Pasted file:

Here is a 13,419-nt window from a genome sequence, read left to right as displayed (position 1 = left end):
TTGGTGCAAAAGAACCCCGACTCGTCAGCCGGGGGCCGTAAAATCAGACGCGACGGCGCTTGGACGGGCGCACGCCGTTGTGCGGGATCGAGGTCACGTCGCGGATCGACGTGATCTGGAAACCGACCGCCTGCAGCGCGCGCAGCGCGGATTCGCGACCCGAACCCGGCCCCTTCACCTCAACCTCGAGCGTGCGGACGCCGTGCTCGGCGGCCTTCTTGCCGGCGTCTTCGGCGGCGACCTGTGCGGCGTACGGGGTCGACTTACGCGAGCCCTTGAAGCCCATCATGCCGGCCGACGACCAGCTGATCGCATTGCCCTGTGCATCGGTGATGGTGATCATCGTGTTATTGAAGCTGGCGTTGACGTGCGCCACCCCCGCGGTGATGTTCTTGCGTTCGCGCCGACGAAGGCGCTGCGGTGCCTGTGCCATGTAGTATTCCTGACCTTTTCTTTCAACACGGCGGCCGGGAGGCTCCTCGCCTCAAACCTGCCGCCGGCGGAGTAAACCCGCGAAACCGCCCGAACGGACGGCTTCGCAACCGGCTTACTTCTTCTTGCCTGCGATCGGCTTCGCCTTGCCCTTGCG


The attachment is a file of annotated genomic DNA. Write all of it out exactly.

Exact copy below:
Here is a 13,419-nt window from a genome sequence, read left to right as displayed (position 1 = left end):
TTGGTGCAAAAGAACCCCGACTCGTCAGCCGGGGGCCGTAAAATCAGACGCGACGGCGCTTGGACGGGCGCACGCCGTTGTGCGGGATCGAGGTCACGTCGCGGATCGACGTGATCTGGAAACCGACCGCCTGCAGCGCGCGCAGCGCGGATTCGCGACCCGAACCCGGCCCCTTCACCTCAACCTCGAGCGTGCGGACGCCGTGCTCGGCGGCCTTCTTGCCGGCGTCTTCGGCGGCGACCTGTGCGGCGTACGGGGTCGACTTACGCGAGCCCTTGAAGCCCATCATGCCGGCCGACGACCAGCTGATCGCATTGCCCTGTGCATCGGTGATGGTGATCATCGTGTTATTGAAGCTGGCGTTGACGTGCGCCACCCCCGCGGTGATGTTCTTGCGTTCGCGCCGACGAAGGCGCTGCGGTGCCTGTGCCATGTAGTATTCCTGACCTTTTCTTTCAACACGGCGGCCGGGAGGCTCCTCGCCTCAAACCTGCCGCCGGCGGAGTAAACCCGCGAAACCGCCCGAACGGACGGCTTCGCAACCGGCTTACTTCTTCTTGCCTGCGATCGGCTTCGCCTTGCCCTTGCG